, Volume 16, Issue 3, pp 453–458 | Cite as

Phosphorus, silicon, and some trace contaminants in the Ganges Estuary

  • V. Subramanian


Dissolved silica and phosphorous show a highly nonconservative behavior in the Ganges Estuary. In addition, phosphorous also shows seasonal variations, with winter levels higher than the levels in the monsoon. Mineral composition inducates enrichment of coarse quartz grains due to selective removal of finer clays in the estuary, either due to flocculation or due to dredging effects of the Port of Calcutta. Particulate P and Si show strong opposite trends, possibly indicating the presence of P in predominently nondetrial fractions in the sediments. Certain trace contaminants, such as Fe, Mn, Cu, Pb and Zn, show seasonal variability as well as enrichment in suspended particulate material relative to bed sediments. Levels of all these contaminents are still well below those reported for rivers such as the Rhine and other highly man-influenced systems.


Seasonal Variability United States Geological Survey Heavy Metal Distribution Suspended Particulate Material Trace Contaminant 
These keywords were added by machine and not by the authors. This process is experimental and the keywords may be updated as the learning algorithm improves.


Unable to display preview. Download preview PDF.

Unable to display preview. Download preview PDF.

Literature Cited

  1. Abbas, N., andV. Subramanian. 1984. Erosion and sediment transport in the Ganges River basin.Journal of Hydrology 69: 173–182.CrossRefGoogle Scholar
  2. Abdel-Moati, A. R. 1990. Behaviour and fluxes of copper and lead in the Nile Estuary.Estuarine, Coastal and Shelf Science 30:153–165.CrossRefGoogle Scholar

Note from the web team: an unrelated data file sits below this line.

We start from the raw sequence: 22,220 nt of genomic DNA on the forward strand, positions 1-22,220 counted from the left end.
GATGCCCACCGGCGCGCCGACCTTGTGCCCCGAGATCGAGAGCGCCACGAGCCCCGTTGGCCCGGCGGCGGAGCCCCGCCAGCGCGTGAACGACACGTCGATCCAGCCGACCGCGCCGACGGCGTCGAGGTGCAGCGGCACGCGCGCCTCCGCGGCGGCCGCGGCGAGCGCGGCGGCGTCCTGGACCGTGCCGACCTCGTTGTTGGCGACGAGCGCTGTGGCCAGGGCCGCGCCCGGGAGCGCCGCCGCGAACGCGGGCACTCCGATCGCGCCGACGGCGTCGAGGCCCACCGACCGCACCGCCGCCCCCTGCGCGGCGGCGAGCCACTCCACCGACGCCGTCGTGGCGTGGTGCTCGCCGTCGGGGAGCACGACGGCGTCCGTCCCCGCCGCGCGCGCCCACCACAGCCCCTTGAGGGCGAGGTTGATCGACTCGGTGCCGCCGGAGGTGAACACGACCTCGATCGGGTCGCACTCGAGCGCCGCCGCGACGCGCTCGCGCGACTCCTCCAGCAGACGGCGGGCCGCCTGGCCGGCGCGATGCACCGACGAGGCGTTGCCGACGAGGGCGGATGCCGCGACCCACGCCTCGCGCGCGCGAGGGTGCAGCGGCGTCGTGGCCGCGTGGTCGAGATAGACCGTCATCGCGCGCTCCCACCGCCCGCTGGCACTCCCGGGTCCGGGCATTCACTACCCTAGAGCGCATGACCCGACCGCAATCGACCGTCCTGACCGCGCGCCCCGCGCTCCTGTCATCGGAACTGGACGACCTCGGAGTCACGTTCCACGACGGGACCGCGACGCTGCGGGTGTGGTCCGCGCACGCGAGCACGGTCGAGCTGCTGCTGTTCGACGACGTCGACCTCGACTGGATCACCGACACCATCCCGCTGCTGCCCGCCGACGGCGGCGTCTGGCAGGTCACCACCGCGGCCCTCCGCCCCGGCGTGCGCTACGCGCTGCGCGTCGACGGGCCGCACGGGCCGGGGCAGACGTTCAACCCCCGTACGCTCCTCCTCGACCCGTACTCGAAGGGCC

3. American Public Health Association. 1985. Standard Methods for the Examination of Water and Waste Water. 16th ed. Americal Public Health Association, New York. 1,020 p.Google Scholar
  4. Bewers, J. M. andP. A. Yeats 1989. Transport of river derived trace metals through the coastal zone.Netherlands Journal of Sea Research 23:359–368.CrossRefGoogle Scholar
  5. Carroll, D. 1970. Clay minerals identification.Geological Society American Special Paper 126:1–80.Google Scholar
  6. Jha, P. K. andV. Subramanian. 1988. Geochemical studies in the Hooghly (Ganges) Estuary.SCOPE/UNEP Sonderband Heft 66:267–288.Google Scholar
  7. Nolting, R. F., B. Sundby, andJ. C. Duinker. 1990. Behaviour of minor and major elements in the suspended matter in the Rhine and Mense rivers and estuary.Science of the Total Environment 97:169–184.CrossRefGoogle Scholar
  8. Shibu, M. P., A. N. Balchan, andP. N. K. Manbisan. 1990 Trace metal speciation in a tropical estuary.Science of the Total Environment 97:267–288.CrossRefGoogle Scholar
  9. Subramanian, V. andG. Mohanachandran. 1990. Heavy metals distribution in the sediments of east coast of India.Marine Pollution Bulletin 21:324–330.CrossRefGoogle Scholar
  10. Subramanian, V., R. Van Grieken, andL. Van’t Dack. 1987. Heavy metals distribution in the sediments of Ganges and Brahmaputra rivers.Environmental Geology and Water Science 9:93–103.CrossRefGoogle Scholar
  11. Syers, J. K. andD. Curtin. 1989. Inorganic reactions controlling phosphorous cycling, p. 17–29.In H. Tiessen (ed.), Phosphorous Cycles in Terrestrial and Aquatic Systems. University of Saskatchewan Press. Canada.Google Scholar
  12. Vale, C. 1990. Temporal variations of particulate metals in Tagus River estuary.Science of the Total Environment 97:137–154.CrossRefGoogle Scholar
  13. van der Weijden, C. H. andJ. J. Middleberg. 1989. Hydrogeochemistry of the River Rhine.Water Research 23:1247–1266.CrossRefGoogle Scholar
  14. Yamada, H. andM. Kayama. 1987. Distributions and dissolution of several forms of phosphorous in coastal marine sediments.Oceanologica Acta 10:311–321.Google Scholar

Copyright information

© Estuarine Research Federation 1993

Authors and Affiliations

  • V. Subramanian
    • 1
  1. 1.School of Environmental SciencesJawaharlal Nehru UniversityNew DelhiIndia

Personalised recommendations